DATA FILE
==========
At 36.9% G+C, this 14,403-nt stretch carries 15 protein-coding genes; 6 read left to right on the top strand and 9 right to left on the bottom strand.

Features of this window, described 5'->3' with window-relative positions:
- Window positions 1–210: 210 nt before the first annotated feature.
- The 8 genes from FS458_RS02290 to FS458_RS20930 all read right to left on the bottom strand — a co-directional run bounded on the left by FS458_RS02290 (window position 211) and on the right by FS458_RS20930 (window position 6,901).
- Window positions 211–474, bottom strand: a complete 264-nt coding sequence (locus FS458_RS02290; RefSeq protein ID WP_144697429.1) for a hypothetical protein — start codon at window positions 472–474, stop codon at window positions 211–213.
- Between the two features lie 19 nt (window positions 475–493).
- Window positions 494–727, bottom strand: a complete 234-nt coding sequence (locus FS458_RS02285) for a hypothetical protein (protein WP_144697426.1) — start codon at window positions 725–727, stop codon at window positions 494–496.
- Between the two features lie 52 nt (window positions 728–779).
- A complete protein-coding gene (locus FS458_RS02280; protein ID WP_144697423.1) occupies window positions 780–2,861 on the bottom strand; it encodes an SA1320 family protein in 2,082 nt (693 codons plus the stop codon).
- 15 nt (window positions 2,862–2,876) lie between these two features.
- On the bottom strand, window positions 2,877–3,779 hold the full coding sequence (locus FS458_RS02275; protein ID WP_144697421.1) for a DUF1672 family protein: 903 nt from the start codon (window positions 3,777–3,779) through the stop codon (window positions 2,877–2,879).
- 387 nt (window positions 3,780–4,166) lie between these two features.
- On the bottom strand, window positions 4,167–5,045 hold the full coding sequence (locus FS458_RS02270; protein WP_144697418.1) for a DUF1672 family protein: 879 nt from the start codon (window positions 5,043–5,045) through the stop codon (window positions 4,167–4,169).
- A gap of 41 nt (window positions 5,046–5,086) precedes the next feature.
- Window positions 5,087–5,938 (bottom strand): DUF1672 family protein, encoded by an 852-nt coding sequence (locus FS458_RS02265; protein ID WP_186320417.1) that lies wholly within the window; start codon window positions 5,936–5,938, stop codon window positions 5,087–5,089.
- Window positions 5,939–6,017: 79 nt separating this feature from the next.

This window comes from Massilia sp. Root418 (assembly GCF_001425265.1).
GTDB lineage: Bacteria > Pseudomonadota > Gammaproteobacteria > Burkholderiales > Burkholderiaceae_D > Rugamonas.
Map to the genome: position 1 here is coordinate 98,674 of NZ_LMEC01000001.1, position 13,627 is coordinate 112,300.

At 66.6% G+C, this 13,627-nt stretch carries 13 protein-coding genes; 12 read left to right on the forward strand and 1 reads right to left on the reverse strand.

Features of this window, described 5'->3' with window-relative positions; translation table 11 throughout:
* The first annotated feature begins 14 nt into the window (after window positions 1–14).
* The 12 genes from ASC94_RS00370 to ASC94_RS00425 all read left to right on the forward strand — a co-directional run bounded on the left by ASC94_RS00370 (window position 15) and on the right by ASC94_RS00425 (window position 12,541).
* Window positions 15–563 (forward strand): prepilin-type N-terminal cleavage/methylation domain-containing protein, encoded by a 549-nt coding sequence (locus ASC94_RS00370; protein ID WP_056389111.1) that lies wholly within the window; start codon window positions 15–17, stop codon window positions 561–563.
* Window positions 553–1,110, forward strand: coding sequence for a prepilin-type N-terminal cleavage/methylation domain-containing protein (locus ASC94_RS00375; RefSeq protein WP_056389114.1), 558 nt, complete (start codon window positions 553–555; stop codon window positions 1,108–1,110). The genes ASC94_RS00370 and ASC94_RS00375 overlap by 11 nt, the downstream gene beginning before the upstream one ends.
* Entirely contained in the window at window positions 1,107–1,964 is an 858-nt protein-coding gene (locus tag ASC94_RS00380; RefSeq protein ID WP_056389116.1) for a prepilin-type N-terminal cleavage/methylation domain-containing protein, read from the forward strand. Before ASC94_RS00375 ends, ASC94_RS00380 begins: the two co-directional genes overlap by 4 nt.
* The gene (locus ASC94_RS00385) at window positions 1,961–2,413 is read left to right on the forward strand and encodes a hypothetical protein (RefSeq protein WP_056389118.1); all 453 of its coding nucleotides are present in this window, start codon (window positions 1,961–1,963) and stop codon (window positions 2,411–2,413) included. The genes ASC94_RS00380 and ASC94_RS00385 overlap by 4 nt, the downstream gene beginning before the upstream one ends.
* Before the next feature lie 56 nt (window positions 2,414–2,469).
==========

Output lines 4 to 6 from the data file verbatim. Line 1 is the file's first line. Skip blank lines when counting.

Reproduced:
- The 8 genes from FS458_RS02290 to FS458_RS20930 all read right to left on the bottom strand — a co-directional run bounded on the left by FS458_RS02290 (window position 211) and on the right by FS458_RS20930 (window position 6,901).
- Window positions 211–474, bottom strand: a complete 264-nt coding sequence (locus FS458_RS02290; RefSeq protein ID WP_144697429.1) for a hypothetical protein — start codon at window positions 472–474, stop codon at window positions 211–213.
- Between the two features lie 19 nt (window positions 475–493).